• The ability to run in offline environments

So what does it take to get this power combo deployed? Here’s a list of environment needs, and then we’ll walk through the install process for both platforms.

Prerequisties

  • At least three nodes with 4 cores and 8 GB of RAM each (all need Internet access)
  • Any cloud or on-prem infrastructure
  • Docker CE installed
  • Ubuntu or Centos updated
  • Root SSH access enabled

Installation Process

For this example, we are going to deploy on DigitalOcean. I prefer simplicity over complexity, so we’ll use K3s for our deployment. You can run all the following commands from a remote client, jump host or the first node in the cluster. We are also going to use Longhorn for stateful storage. It is really simple to add Longhorn once the cluster is up. Here is what my three-node cluster looks like in DigitalOcean.

Image 1

Let’s Deploy K3s:

For the K3s deployment, we’ll take advantage of a great tool called K3sup by Alex Ellis, which streamlines the installation process. I have a few command-line switches that I use. I prefer Docker over containerd. I also prefer installing Traefik with its CRD. Please keep in mind that you will need to change some variables for the commands to work correctly.

Variable primer :

  • server = the first node’s ip
  • user = the user to ssh into the node, root?
  • worker# = the ip address of the following node

Deploy K3s:

  1. Download k3sup : curl -sLS https://get.k3sup.dev | sh
  2. Install the first node. k3sup install --ip $server --user $user --k3s-extra-args '--no-deploy traefik --docker' --cluster
  3. Install the second node. k3sup join --ip $worker1 --server-ip $server --user $user --k3s-extra-args '--docker'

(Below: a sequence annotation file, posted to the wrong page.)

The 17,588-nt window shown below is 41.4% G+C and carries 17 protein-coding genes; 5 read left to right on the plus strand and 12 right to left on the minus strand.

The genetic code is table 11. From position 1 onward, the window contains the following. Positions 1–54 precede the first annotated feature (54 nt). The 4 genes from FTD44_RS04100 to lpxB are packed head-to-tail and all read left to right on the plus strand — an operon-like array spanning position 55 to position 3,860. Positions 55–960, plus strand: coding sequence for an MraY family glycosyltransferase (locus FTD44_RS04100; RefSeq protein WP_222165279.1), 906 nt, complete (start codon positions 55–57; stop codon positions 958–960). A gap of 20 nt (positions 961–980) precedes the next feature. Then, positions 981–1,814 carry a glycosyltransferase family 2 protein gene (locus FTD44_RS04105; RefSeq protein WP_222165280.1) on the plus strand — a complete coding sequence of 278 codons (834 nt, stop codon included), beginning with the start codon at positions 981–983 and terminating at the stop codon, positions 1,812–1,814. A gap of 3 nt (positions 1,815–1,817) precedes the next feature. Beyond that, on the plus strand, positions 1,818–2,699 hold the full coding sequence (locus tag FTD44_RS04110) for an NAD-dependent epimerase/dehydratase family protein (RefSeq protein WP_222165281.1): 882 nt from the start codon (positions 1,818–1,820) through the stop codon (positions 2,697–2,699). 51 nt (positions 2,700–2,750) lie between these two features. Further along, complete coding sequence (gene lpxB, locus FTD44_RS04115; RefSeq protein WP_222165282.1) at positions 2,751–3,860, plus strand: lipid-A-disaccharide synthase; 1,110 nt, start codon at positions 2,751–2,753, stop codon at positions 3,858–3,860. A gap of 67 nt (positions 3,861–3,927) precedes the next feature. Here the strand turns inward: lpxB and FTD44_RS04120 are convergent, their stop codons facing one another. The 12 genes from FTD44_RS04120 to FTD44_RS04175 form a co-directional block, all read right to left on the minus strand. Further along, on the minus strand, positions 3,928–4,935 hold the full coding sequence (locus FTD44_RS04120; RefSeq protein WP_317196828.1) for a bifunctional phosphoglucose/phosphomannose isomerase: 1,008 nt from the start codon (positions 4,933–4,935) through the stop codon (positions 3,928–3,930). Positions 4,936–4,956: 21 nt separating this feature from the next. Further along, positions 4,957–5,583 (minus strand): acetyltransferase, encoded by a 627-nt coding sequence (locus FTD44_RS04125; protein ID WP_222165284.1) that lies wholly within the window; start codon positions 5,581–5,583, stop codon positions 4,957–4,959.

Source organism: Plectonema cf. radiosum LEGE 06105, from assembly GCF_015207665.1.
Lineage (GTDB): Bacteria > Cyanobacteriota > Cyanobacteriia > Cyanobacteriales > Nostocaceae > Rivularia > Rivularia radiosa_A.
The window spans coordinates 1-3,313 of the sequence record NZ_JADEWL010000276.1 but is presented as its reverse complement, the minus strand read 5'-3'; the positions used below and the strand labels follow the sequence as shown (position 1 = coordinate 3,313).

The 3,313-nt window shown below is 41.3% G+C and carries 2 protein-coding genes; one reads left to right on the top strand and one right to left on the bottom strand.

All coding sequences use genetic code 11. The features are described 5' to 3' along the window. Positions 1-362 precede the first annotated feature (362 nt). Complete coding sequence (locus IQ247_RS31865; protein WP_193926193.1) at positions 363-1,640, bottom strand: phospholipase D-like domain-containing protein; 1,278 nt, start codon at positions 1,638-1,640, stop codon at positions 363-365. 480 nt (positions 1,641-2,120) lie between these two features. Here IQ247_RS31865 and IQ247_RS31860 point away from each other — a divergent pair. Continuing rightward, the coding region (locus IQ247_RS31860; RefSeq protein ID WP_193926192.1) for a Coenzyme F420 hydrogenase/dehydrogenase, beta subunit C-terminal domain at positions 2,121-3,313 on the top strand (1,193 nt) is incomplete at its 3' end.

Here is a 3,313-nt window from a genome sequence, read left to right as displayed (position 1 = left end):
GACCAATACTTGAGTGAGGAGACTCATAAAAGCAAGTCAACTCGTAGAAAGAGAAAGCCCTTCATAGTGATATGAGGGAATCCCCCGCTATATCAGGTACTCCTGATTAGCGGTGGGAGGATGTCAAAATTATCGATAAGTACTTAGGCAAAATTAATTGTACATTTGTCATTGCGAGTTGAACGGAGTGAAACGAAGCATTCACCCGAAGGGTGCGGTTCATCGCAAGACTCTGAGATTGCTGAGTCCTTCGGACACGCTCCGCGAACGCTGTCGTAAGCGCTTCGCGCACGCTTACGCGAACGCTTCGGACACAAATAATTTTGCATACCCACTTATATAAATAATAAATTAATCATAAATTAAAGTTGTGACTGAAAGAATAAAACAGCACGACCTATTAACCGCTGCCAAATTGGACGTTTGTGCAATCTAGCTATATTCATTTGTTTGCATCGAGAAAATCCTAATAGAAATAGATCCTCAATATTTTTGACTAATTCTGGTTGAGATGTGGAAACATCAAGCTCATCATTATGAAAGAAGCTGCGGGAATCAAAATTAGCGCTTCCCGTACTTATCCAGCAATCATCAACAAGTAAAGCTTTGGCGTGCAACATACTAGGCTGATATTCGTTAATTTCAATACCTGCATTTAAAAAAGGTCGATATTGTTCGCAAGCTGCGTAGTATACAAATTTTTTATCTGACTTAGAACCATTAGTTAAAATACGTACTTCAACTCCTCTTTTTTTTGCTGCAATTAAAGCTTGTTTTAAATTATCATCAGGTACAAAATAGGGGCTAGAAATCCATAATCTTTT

4. Repeat #3 for all remaining nodes in the cluster.
  5. Move the resulting kubeconfig file mv kubeconfig ~/.kube/config.
  6. Validate the cluster is up: kubectl get nodes.

Image 2

Image 3

Let’s Deploy Longhorn:

This process is very easy – the Longhorn team provides a YAML for everything you need.

  1. Install Longhorn: kubectl apply -fhttps://raw.githubusercontent.com/longhorn/longhorn/master/deploy/longhorn.yaml
  2. Make Longhorn default: kubectl patch storageclass longhorn -p '{"metadata": {"annotations":{"storageclass.kubernetes.io/is-default-class":"true"}}}'
  3. Remove local-path as default: kubectl patch storageclass local-path -p '{"metadata": {"annotations":{"storageclass.kubernetes.io/is-default-class":"false"}}}'
  4. Validate it is running watch kubectl get pod -n longhorn-system

Image 4

Let’s Deploy StackRox:

Our Quick Start guide (https://help.stackrox.com/docs/get-started/quick-start/ - registration is required) lays out the steps. The StackRox software comprises three main pieces: Central, one instance of which runs anywhere in your environment and acts as the UI; Scanner, which scans for vulnerabilities; and Sensor and Collectors, which run on the clusters and nodes. You will need a license file before deploying Central. Please reach out to us for a trial license at https://www.stackrox.com/contact/.

  1. Download roxctl :
  2. Linux:https://install.stackrox.io/3.0.48.1/bin/Linux/roxctl
  3. macOS:https://install.stackrox.io/3.0.48.1/bin/Darwin/roxctl
  4. Download license file to stackrox.lic
  5. Run roxctl central generate interactive to create the Central yamls OR see step 4.
  6. Point to license file
  7. Ingress, Load Balancer, or NodePort?